“AI is very clever until it’s unexpectedly stupid”
Having had the last few weeks to reflect on the recent bout of conferences – QRCA, IIeX, Quirks – it’s clear AI models have arrived in our industry. In my 20 years in the industry, I have not yet seen the enthusiasm and child-like joy of anticipation this technology triggered. This is amazing. Research has been a super conservative, backward industry – protective of its scientific method – and here we are embracing infant technology. I think everyone predicting the demise of MR has just been proved wrong – the industry is ready to change, adopt and succeed.
The energy is astounding on the client side as well. Clients are eager, or are already seizing on the opportunity to have an AI model sift through the zillions of consumer data points across the organization to recognize and match patterns; GPT is already used to summarize FGD&IDI transcripts or open ended survey responses, summarize social media chatter or draft a discussion guide.
All the hype and attention is captured by generative AI – and righteously so. The technology has amazing potential for all. But for qual research in general and for qual social media intelligence the future can only be talked about in the superlatives. This is because AI will need qual insights to work. In fact, AI will need qual more than the other way around.
Let me explain, GPT is no different from the auto-complete function that Amazon or Google has. It predicts the next word based on a myriad of rules. (Those rules can be trained – and that’s where qual comes in.) While it appears to understand instructions – it only approximates them, and will predict the best answer. To put it another way, it can detect emotions, it cannot understand them. It cannot do what Bakamo analysts do naturally, read, feel, interpret, anticipate, observe themselves to shed light on the unsaid, underlying or hidden. This level of AI is referred to General Intelligence, and like the fata morgana of self-driving cars might elude us for a long time, if ever. Dave Carruthers line of thinking that divides research into doing and thinking tasks makes a lot of sense. All the tasks that do not require thinking are ideal for ChatGPT.
Sidenote: The low hanging fruit for Bakamo is the isolation of
authentic consumer voices in social media. One of the reasons
our social media analysis is different, is that it is based on
what real people say; typically only a fraction of data captured
by the listening tools is real; the rest is marketing, spam, ad,
promotional blog posts, and all of that needs to be cleansed for
the content analysis to begin. Our first tests have not
been great - but I’ll keep you in the loop when we make progress;
But back to the story.
Allow me to set the scene with a historic comparison. About 20 years ago when the Internet was young, WebAnalytics and AI bid management technology started appearing on the market. I was working at a startup offering this tech to early adopters. The companies who were quick to adapt the new technology were richly rewarded. It took competitors long years to weapon-up and get the same technology working for them. Once that happened the technology lost its competitive advantage – and the onus was returned to the brand to make a difference. This is the BRAND RENAISSANCE that Marcelo Ferrarini Carneiro spoke about recently on Joaquim Bretcha podcast. The half-life of GPT tech will be a lot shorter: every client can be expected to make use of the technology in the next few quarters. But with everyone having access to the same technology – it will be down to who leverages this technology best, and this puts the brand into the driving seat. I’m using brand and qual almost interchangeably, as a lot of quant data may well tell some parameters, but it’s going to be qual that can talk to a brand’s identity, purpose and charisma.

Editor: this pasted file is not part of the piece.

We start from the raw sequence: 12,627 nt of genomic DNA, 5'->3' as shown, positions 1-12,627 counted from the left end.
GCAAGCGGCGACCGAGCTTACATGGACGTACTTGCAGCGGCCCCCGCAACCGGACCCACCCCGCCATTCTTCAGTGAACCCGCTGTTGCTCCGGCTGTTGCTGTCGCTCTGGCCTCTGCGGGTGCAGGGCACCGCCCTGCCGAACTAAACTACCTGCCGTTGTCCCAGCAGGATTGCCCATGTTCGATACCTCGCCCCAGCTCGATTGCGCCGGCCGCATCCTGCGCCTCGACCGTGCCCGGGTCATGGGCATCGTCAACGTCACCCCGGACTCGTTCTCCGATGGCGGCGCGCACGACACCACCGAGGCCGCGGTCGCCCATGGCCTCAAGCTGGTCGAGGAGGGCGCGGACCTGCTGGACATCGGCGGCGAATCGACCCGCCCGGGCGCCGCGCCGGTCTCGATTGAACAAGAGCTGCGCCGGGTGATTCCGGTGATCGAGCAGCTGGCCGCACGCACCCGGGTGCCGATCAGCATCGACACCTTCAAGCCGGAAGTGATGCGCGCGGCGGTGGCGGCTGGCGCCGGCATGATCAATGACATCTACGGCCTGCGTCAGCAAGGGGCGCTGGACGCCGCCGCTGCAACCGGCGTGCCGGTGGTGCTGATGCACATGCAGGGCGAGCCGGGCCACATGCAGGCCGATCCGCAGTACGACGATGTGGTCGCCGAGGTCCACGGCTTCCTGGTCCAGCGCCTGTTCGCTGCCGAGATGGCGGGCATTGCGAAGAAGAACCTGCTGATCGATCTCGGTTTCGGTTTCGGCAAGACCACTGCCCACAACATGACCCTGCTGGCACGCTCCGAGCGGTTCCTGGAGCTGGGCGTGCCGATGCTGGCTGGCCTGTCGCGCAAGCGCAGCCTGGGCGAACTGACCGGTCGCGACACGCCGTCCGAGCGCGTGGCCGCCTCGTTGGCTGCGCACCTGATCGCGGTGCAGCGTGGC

In technology terms, any AI algorithm is only as good as the data and instructions it is given. Newer AI models will have greater and greater data points to choose from. But for a general AI language model, like ChatGPT, to generate beyond banal outputs, let’s say identify communication hooks for a cereal brand’s target audience, it would be better if it’d based its recommendation on the needs, narratives and language that the target group actually uses rather than generic data it has picked up online. (It is not by accident that companies keep insight reports safely filed on internal systems)
This requires training, priming or prompting as it is now being called. Qualitative facts, narrative economies, as Susan Fader💥 likes to call them, personas with clearly defined needs, behaviors, values… all of that needs to be coded into the model for it to have a chance to make meaningful contributions downstream. The sharper and innovative qual thinking goes in the machine, the better, more specific its outputs will be.
To achieve this AI needs qual – a lot more than Qual needs AI. Quals need to figure out how to make our work – the findings & data & insights – accessible to AI models – to unleashed codified human expertise. I believe helping AI use qual understanding will create a lot more value than using AI in the making of insights. This is the journey Bakamo is on; and I will make an effort to keep you up to date about our progress. But don’t wait: let me know what you think? Can partner to make it happen? Please share, join and help! See you soon!